Kohli sharpened under pressure
Why is it nearly always him? Why is it he is who is nearly always standing out there at the end of a victorious chase? There are others in this story, of course. There always are others. There is always a supporting cast. There is space even in this format for an opening dash. Likewise, there is also space for a closing sprint. But why is it he who nearly always runs and wins the marathon, for which there is a space even in the shortest format. Why does a high-pressure chase in a world tournament semi-final appear like an algorithm being executed at Virat Kohli's command?
He goes at a strike-rate of 163.63 and still, scores comfortably more than half his runs in singles and twos. He says a single is as important as a six in a format where run a ball is universally considered slow. A format in which the defending champions think only sixes matter. He does not hit his first till his 17th delivery, but that does not stop him from already logging more than run a ball by then. Notice the timing of that six. It comes immediately after a partnership has ended, and the opposition is looking to tighten things. But it does not come against the specialist bowler. He does it against the part-timer.
The closing sprinter does his job in the matter of an over. But the marathon is still going on. The opposition's best bowler will bowl two of the last three overs. Now there is no question of picking bowlers like it was earlier. So the best fast bowler in the world is taken for two fours in an over. Flicked over midwicket. Charged at and carved over point.
Skill. High-quality skill. Skill that nearly always comes good under pressure, when it is dearly needed to. Pressure is supposed to be an impediment to executing your skill. It is an impediment for most. It hacks away at your skill, blunts it, even though it has been honed over years and years and seems as natural as eating.
This format can blunt your skills even further with its everything-or-nothing, ultra-condensed nature. Look at what happened to Pakistan and West Indies, powerful, explosive sides both. They had to chase big runs or the tournament was over for them. They just bottled up. Forget going down swinging, they could not even summon themselves to make a decent attempt. The pressure had blunted them so much.
Here we have a man who does the very opposite. Pressure sharpens his skills. It gives him an extreme, eerie clarity of mind. He talks lucidly about continuing to pick up singles and twos to avoid that "rush of blood", that screaming instinct which will implore you to hit a boundary every time you play a couple of dot balls in T20. So what does he do? He just cuts off the dot balls completely.
Kohli faced 44 deliveries, of which three were dots. The first one was the first delivery he faced, a 145 kph lifter that nearly every batsman hopeful of batting for any length of time would play out safely. The second one, his 25th, was a superb slow bouncer which he tried to get away, but only managed an inside edge. The third, his 39th, was a quick outswinger that he tried to drive, but was beaten.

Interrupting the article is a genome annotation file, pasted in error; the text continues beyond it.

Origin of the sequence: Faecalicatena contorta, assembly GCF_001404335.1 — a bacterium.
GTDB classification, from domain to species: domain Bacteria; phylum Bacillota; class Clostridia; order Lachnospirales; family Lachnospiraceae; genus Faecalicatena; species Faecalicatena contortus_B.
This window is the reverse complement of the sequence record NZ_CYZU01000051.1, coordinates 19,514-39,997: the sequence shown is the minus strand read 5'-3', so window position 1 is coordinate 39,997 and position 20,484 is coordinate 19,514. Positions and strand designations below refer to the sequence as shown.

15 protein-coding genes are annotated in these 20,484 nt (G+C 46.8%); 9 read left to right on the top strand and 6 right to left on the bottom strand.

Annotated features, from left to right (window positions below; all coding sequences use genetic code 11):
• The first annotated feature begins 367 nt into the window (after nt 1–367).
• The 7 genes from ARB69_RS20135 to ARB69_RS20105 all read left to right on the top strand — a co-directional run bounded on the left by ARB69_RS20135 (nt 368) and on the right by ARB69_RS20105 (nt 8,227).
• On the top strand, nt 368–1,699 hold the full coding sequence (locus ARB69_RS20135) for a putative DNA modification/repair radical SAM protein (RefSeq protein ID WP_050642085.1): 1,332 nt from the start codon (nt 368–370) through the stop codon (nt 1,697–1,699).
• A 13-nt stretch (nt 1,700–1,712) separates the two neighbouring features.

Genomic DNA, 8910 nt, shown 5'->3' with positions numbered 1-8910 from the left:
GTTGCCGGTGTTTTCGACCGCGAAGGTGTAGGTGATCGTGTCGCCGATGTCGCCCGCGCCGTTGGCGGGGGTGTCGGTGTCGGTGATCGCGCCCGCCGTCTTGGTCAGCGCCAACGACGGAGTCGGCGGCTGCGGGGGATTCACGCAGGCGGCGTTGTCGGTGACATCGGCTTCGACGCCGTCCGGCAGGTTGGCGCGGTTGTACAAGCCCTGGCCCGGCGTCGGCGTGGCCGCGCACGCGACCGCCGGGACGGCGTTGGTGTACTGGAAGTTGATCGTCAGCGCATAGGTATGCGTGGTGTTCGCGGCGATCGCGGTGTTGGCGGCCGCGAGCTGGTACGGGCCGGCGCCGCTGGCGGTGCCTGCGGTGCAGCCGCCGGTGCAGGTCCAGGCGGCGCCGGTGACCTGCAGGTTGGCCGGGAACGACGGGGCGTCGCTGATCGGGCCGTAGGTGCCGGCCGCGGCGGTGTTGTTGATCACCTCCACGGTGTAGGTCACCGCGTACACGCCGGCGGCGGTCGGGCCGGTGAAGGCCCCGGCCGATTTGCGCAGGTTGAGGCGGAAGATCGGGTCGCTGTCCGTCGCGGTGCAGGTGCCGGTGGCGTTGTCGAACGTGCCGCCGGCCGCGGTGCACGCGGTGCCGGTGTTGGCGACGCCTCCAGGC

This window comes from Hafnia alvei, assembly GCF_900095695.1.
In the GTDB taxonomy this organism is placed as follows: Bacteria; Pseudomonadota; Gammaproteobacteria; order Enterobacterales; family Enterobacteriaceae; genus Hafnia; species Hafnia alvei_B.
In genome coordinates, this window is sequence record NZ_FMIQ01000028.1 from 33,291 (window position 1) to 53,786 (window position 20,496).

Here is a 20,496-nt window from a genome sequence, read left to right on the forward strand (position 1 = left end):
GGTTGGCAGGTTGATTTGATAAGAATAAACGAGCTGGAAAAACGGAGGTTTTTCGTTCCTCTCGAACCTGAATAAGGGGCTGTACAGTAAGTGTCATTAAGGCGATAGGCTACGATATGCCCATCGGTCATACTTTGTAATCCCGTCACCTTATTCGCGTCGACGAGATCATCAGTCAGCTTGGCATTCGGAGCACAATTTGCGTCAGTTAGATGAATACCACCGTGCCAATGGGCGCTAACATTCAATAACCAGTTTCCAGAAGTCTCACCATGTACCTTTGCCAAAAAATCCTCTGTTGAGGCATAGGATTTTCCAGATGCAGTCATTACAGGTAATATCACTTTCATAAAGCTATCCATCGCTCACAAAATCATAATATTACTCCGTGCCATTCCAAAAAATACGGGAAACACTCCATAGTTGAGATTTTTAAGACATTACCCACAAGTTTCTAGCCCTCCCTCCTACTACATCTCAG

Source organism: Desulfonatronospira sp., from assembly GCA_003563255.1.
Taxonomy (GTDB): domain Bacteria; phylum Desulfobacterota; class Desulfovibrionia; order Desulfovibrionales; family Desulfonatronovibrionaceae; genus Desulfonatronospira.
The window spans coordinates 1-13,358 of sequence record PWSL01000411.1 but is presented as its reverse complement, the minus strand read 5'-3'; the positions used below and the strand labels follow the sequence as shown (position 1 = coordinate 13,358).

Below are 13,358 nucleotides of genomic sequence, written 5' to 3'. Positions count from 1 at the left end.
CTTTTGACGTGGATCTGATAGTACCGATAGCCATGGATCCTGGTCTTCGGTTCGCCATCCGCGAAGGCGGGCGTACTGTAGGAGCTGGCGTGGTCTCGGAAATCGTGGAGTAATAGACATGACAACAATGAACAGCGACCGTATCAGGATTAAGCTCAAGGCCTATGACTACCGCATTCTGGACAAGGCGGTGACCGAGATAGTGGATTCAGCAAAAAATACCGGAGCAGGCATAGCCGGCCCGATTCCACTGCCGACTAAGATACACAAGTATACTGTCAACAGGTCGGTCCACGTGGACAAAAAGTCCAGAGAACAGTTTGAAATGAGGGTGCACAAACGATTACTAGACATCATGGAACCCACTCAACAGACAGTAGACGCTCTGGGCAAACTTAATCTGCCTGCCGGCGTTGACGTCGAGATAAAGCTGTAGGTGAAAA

Astonishing as just three dots in a 44-ball innings are, at least two of them were not intentional from Kohli, and the one that was intentional was also quite a wise choice. So barring that first ball, at no point during his knock was Kohli's intent to not score runs.
And just like his skills are sharpened under pressure, so is his intent. We do not need to peer into the make-up of his innings to know that. This intent business is always overpowering, in-your-face coming from Kohli, although he might want to temper a few manifestations of it when he becomes the captain. Kicking a ball in anger because a team-mate misfields. Waving his bat in frustration if his batting partner, a quite senior one at that, turns down a second run. Pumping his fist when he hits a boundary, especially the ones that appear to come at exactly the moment a big shot is required. Celebrating with raw passion after he has tamed another chase.
India have chased four times this World T20. Three times Kohli has been there when the winning runs were hit with scores of 36*, 57* and 72*. The fourth time, by the time he fell he had practically ended the match with his 54. Why? Why is it him again and again and again?
"Is that a valid question?" he says, before laughing, and then responding. "I think anyone in the world does the same things. Cricket is played more between your ears than your technique. If you can mentally be strong then you can tell yourself to stay on the wicket.
"Today, till about 20 runs, I didn't hit a boundary. It's about staying patient and staying calm and not thinking about how many runs or balls are remaining. It is important to back yourself which I think everybody does with time. Once you start scoring runs you start believing in yourself more. That's something I try to do and try to keep myself in that zone. There is no secret. Everyone wants to do well, everyone wants to score."
Which is what the point is. Everyone wants to, but he is able to, much more than many others are. Like tonight, when there was an able supporting cast. And there was King Kohli.
Abhishek Purohit is a sub-editor at ESPNcricinfo